This page discusses the finer points of the equals implementation suggested in "How Do I Correctly Implement the equals() Method?" (Dr. Dobb's Journal, May 2002).

Eran Tromer writes:

The code presented in the DDJ article causes test duplication. For instance, if an object is compared to itself then the full comparison test, including recursive calls to blindlyEquals of all the ancestors, is carried out twice: once in the this.blindlyEquals(o) direction and once in the o.blindlyEquals(this) direction.

Here is one solution -- in one direction it performs all tests, but in the other direction it avoids duplicating tests that were already performed. Changes from the original code are in bold.

 ```class Point { protected boolean blindlyEquals(Object o, bool first) { bool b = o instanceof Point; if (!b || !first)) return b; Point oo = (Point)o; return (someTest(oo,this)); } public boolean equals(Object o) { return (this.blindlyEquals(o, false) && o.blindlyEquals(this, true)); } } class ColorPoint extends Point { protected boolean blindlyEquals(Object o, bool first) { bool b = o instanceof ColorPoint; if (!b || !first)) return b; ColorPoint oo = (ColorPoint)o; return (super.blindlyEquals(oo, true) && additionalTest(oo,this)); } } ```

This is always correct, and the test of each ancestor class (in the union of ancestor classes of the compared instances) is performed at most once.

Note that the above form for X.blindlyEquals() is correct if noninstances of X can never equal instances of X. Otherwise, obvious changes are needed in this specific X.blindlyEquals().

However, suppose that the above always holds. That is, for any class X that needs to overrides the equality test, instances of X can never equal noninstances of X. (Is this a reasonable assumption? I can think of counterexamples, but not natural ones). Then X may equal Y only when they share an ancestor Z such that both X and Y still use the equality test inherited from Z. Thus the following also works:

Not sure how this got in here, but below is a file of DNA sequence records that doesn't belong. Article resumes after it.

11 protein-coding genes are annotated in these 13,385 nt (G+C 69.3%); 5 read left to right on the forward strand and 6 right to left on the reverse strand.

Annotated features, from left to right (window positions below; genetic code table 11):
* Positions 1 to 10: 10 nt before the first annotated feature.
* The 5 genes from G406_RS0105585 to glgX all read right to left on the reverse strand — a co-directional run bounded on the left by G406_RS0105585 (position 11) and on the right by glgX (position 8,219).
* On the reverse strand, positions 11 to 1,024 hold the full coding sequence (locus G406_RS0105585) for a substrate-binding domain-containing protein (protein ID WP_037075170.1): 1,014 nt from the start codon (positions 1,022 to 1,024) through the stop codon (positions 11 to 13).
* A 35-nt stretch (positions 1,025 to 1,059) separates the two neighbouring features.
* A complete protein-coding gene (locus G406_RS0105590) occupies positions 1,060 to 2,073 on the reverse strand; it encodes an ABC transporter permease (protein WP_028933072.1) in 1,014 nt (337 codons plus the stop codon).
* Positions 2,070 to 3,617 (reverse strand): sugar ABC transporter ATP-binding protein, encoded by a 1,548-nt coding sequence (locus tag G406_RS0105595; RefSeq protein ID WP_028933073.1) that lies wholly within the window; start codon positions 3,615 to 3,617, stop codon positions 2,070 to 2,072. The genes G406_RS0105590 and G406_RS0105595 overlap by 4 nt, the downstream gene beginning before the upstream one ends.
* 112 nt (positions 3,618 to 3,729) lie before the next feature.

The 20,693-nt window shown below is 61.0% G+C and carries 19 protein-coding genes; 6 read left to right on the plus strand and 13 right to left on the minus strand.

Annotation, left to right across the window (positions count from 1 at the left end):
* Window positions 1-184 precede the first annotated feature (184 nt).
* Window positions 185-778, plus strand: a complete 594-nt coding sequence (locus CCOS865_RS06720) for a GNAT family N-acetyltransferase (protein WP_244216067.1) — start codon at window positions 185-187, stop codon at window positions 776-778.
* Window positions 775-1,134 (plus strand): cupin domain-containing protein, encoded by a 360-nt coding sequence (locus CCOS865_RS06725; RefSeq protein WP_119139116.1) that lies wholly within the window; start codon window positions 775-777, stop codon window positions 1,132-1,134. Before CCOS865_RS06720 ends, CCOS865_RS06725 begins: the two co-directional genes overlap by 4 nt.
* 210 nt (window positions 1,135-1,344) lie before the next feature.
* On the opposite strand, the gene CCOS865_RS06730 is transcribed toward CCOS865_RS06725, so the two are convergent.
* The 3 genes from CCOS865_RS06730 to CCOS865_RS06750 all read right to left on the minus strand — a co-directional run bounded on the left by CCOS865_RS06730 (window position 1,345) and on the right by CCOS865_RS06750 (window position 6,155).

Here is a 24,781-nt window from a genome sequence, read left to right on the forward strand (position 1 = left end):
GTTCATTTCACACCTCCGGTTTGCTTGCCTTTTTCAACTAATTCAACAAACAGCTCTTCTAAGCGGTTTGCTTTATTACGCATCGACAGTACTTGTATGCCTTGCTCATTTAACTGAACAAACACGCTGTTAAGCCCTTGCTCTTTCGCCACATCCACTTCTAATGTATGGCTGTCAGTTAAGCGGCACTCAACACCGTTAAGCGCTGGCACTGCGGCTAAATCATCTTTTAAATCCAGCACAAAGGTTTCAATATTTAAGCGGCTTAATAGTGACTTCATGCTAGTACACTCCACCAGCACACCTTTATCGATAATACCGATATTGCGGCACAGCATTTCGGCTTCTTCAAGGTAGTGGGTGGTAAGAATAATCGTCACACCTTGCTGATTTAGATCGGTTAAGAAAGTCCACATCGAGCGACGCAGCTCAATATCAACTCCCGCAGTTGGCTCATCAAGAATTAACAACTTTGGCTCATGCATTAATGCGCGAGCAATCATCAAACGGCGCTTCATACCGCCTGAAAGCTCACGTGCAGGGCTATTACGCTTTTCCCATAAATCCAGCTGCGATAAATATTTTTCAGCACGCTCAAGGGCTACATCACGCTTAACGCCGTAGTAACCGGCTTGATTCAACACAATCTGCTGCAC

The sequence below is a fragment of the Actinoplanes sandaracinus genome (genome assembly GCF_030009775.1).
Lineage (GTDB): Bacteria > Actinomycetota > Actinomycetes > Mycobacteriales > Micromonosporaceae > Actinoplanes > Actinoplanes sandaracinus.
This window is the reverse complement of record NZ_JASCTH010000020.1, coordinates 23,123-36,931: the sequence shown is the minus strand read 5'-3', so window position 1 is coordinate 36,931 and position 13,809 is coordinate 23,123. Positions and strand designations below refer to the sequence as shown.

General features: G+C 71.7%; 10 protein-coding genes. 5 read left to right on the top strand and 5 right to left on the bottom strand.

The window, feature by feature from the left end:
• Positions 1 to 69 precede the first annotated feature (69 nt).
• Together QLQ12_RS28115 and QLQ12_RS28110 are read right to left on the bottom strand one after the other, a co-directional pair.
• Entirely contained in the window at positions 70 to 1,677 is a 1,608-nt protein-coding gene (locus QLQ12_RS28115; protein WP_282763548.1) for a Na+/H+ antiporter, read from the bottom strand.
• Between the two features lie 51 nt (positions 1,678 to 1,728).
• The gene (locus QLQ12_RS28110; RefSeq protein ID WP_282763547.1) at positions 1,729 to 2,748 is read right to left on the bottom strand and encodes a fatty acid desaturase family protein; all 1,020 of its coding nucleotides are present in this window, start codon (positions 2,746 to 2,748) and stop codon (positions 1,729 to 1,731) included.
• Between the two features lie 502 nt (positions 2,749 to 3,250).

```class Point { protected boolean equalsImpl(Object o, bool asko) { if (!(o instanceof Point) return false; Point oo = (Point)o; if (asko) return oo.equalsImpl(this, false); return someTest(oo,this); } public boolean equals(Object o) { return (this.equalsImpl(o, true)); } } class ColorPoint extends Point { protected boolean equalsImpl(Object o, bool asko) { if (!(o instanceof ColorPoint) return false; ColorPoint oo = (ColorPoint)o; if (asko) return oo.equalsImpl(this, false); return (super.equalsImpl(oo, false) && additionalTest(oo,this)); } } ```

In essence, this first verifies that both instances have the same equality test (though not necessarily the same class), and then peforms this test once. The advantage is that it avoids the situation where the comparison in one direction is fully executed, even though the other direction fails trivially already in the class check.

By the way, I suspect the matter can be classified as case of double-dispatch (with certain properties), and the various solutions, especially the last one above, are reminiscent of the classical method to emulate double dispatch, as observed for instance in the Visitor design pattern